Wednesday, November 15, 2006

The opportunity cost of affirmative action admission 

Something jumped out at me while reading Jonah Goldberg's piece this afternoon on the use of racial preferences in admissions:
Jian Li, a freshman at Yale, filed a civil-rights complaint against Princeton University for rejecting him. Li had nigh-upon perfect test scores and grades, yet Princeton turned him down. He�ll probably get nowhere with his complaint � he did get into Yale after all � but it shines a light on an uncomfortable reality.

�Theoretically, affirmative action is supposed to take spots away from white applicants and redistribute them to underrepresented minorities,� Li told the Daily Princetonian. �What�s happening is one segment of the minority population is losing places to another segment of minorities, namely Asians to underrepresented minorities.�

Li points to a study conducted by two Princeton academics last year which concluded that if you got rid of racial preferences in higher education, the number of whites admitted to schools would remain fairly constant. However, without racial preferences, Asians would take roughly 80 percent of the positions now allotted to Hispanic and black students.

In other words, there is a quota � though none dare call it that � keeping Asians out of elite schools in numbers disproportionate to their merit. This is the same sort of quota once used to keep Jews out of the Ivy League � not because of their lack of qualifications, but because having too many Jews would change the �feel� of, say, Harvard or Yale. Today, it�s the same thing, only we�ve given that feeling a name: diversity.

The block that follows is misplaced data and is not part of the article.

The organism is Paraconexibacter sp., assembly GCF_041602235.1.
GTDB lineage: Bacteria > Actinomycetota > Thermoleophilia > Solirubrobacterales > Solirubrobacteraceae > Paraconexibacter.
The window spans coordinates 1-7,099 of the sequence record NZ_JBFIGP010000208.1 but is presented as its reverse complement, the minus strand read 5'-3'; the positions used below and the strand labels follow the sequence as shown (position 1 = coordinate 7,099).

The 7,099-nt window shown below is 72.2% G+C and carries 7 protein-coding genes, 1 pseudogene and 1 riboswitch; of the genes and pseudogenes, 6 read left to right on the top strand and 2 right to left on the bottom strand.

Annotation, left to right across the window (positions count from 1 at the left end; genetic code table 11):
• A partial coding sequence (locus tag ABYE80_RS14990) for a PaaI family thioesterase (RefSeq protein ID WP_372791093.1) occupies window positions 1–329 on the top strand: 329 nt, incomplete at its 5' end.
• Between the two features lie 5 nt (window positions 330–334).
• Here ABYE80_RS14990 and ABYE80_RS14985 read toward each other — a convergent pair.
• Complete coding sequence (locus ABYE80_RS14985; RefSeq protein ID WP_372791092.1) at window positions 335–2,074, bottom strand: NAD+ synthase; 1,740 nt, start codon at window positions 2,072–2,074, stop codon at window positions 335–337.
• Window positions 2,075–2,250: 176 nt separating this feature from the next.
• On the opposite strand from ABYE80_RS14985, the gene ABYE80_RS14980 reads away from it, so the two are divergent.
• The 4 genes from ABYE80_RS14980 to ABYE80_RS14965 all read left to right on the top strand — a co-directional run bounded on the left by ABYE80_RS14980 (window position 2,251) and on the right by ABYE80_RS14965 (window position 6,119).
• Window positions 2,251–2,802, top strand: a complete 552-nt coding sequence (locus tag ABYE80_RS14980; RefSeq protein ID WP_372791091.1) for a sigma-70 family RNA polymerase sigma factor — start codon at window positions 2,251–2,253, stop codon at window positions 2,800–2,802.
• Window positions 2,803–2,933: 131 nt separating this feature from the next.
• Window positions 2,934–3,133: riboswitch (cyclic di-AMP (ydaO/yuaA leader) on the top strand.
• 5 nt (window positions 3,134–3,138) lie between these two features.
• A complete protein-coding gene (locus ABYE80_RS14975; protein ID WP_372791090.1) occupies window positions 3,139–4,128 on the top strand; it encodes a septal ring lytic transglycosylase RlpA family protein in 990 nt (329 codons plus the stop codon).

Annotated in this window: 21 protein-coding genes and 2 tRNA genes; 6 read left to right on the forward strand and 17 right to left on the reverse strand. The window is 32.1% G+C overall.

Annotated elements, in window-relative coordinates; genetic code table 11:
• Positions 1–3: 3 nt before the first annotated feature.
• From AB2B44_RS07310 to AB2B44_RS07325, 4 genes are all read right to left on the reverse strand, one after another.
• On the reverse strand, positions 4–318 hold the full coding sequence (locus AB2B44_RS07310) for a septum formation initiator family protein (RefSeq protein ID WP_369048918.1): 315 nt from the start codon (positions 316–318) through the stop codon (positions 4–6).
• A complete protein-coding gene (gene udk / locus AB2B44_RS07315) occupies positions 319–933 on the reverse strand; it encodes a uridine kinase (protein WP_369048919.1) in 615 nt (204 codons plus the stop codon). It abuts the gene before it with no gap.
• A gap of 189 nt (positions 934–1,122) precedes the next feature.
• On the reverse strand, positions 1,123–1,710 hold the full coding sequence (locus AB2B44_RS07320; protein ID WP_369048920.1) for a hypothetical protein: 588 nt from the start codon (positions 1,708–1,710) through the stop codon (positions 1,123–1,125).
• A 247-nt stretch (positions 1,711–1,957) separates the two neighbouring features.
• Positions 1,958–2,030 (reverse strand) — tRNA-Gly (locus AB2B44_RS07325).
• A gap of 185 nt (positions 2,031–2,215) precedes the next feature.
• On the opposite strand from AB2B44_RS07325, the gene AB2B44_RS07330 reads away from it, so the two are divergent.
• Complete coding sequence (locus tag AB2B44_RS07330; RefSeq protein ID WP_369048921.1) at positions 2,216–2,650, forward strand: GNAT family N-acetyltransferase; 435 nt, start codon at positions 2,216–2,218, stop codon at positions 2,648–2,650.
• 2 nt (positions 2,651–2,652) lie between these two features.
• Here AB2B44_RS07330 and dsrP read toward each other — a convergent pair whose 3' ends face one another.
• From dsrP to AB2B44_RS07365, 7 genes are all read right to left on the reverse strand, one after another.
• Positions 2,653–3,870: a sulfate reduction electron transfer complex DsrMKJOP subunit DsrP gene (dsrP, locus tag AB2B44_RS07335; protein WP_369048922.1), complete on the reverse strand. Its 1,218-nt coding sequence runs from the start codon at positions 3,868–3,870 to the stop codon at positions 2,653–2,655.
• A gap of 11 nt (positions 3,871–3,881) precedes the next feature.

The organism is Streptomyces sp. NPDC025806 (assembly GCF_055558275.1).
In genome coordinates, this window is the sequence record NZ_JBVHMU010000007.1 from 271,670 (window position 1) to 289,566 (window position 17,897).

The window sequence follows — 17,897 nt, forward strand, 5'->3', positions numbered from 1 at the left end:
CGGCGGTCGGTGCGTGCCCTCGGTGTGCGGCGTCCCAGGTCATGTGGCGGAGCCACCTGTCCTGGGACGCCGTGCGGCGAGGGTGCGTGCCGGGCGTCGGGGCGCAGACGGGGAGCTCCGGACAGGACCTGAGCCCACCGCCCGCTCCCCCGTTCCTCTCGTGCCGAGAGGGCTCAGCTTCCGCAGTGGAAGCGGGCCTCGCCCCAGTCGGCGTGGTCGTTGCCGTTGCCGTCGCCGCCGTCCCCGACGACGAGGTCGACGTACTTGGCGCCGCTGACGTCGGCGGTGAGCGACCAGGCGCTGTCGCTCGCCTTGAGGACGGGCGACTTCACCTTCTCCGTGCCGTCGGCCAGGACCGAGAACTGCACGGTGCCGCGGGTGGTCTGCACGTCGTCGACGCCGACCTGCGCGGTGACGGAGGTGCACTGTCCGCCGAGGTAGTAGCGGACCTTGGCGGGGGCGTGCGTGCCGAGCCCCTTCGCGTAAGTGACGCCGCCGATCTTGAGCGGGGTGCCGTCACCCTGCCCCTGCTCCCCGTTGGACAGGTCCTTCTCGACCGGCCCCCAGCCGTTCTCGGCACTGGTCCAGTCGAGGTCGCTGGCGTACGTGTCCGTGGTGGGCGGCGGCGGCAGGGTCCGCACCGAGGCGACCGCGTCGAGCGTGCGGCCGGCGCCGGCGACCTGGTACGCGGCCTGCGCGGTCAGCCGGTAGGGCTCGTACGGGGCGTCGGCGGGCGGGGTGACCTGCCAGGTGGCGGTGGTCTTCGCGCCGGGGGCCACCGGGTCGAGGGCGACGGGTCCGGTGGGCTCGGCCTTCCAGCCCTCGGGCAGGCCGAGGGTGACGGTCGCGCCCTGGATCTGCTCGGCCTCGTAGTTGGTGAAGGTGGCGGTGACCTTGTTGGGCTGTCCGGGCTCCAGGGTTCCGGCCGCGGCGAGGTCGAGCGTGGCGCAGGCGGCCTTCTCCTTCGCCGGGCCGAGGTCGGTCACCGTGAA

OK, I thought, what study is this? Took only a few minutes to discover a study by Espenshade and Chung published in Social Science Quarterly last summer. The results are worth quoting, and the whole paper is quite interesting:
Data for the 1997 entering class indicate that eliminating affirmative action would reduce acceptance rates for African-American and Hispanic applicants by as much as one-half to two-thirds and have an equivalent impact on the proportion of underrepresented minority students in the admitted class. White applicants would benefit very little by removing racial and ethnic preferences; the white acceptance rate would increase by roughly 0.5 percentage points. Asian applicants would gain the most. They would occupy four out of every five seats created by accepting fewer African-American and Hispanic students. The acceptance rate for Asian applicants would rise by one-third from nearly 18 percent to more than 23 percent. We also show that, even though athlete and legacy applicants are disproportionately white and despite the fact that athlete and alumni children admission bonuses are substantial, preferences for athletes and legacies do little to displace minority applicants, largely because athletes and legacies make up a small share of all applicants to highly selective universities.
As Gene Expression noted when the article first came out, it offends one's sensibilities for "
Asian students to pay the price of racial good-will." I find it equally interesting that legacy admissions has such a small effect on the sorting of students in the admissions process.

Peter Kirsanow asks whether or not the University of Michigan is aware of the opportunity cost and who pays. You might want to hope that this will turn the tide against affirmative action in admissions, but before you do say hello to Carol Iannone and some real cold water.